Despite the potential of tissue engineering approaches for cartilage
repair, a major shortcoming is the low biosynthetic response of
chondrocytes. While different strategies have been investigated to
upregulate tissue formation, a novel approach may be to control nutrient
metabolism. Although known for their anaerobic metabolism of glucose,
chondrocytes are more synthetically active when cultured under
conditions that elicit mixed aerobic-anaerobic metabolism. Here, we
postulate this metabolic switch induces hypoxia inducible factor 1α
(HIF-1α) signaling leading to improved tissue growth. Transition to
different metabolic states can result in the pooling of intracellular
metabolites, several of which can stabilize HIF-1α by interfering with
proline-hydroxylase-2 (PHD2). Chondrocytes cultured under increased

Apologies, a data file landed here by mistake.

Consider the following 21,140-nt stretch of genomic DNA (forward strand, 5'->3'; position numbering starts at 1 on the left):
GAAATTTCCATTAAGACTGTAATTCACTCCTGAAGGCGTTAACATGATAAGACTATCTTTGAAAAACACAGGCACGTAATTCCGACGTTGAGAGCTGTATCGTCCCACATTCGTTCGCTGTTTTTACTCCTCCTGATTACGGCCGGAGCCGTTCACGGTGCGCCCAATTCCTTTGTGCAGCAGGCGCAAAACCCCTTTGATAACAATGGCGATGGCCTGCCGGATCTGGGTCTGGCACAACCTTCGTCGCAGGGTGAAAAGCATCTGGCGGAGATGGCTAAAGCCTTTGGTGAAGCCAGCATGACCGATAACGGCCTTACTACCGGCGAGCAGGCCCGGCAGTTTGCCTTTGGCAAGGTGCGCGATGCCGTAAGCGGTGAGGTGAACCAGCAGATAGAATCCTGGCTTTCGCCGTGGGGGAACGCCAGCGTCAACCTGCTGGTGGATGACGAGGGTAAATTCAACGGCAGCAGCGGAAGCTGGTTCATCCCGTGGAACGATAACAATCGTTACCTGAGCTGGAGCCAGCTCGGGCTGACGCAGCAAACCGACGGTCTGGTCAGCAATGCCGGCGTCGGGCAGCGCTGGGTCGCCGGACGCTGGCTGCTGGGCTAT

media availability accelerated tissue deposition (2.2 to 3.5-fold) with
the greatest effect occurring at intermediate volumes (2 mL/106 cells).
Under higher media volumes, metabolism switched from anaerobic to mixed
aerobic-anaerobic. At and beyond this transition, maximal changes in
PHD2 activity (- 45%), HIF-1α protein expression (8-fold increase), and
HIF-1 gene target expression were observed (2.0 to 2.7-fold increase).
Loss-of-function studies using YC-1 (to degrade HIF-1α) confirmed the
involvement of HIF-1 signaling under these conditions. Lastly, targeted
metabolomic studies of glucose metabolites (14 in total) revealed that
both intracellular lactate and succinate correlated with PHD2 activity.
Although both metabolites can inhibit PHD2, this effect can most likely
be attributed to lactate as succinate was only present in trace amounts.
However, addition work (e.g., 13C flux analyses) are required to confirm
this assertion. Nevertheless, by harnessing this newly identified
metabolic switch, functional engineered cartilage implants may be
developed without the need for sophisticated methods which would allow
for improved translation into the clinical realm.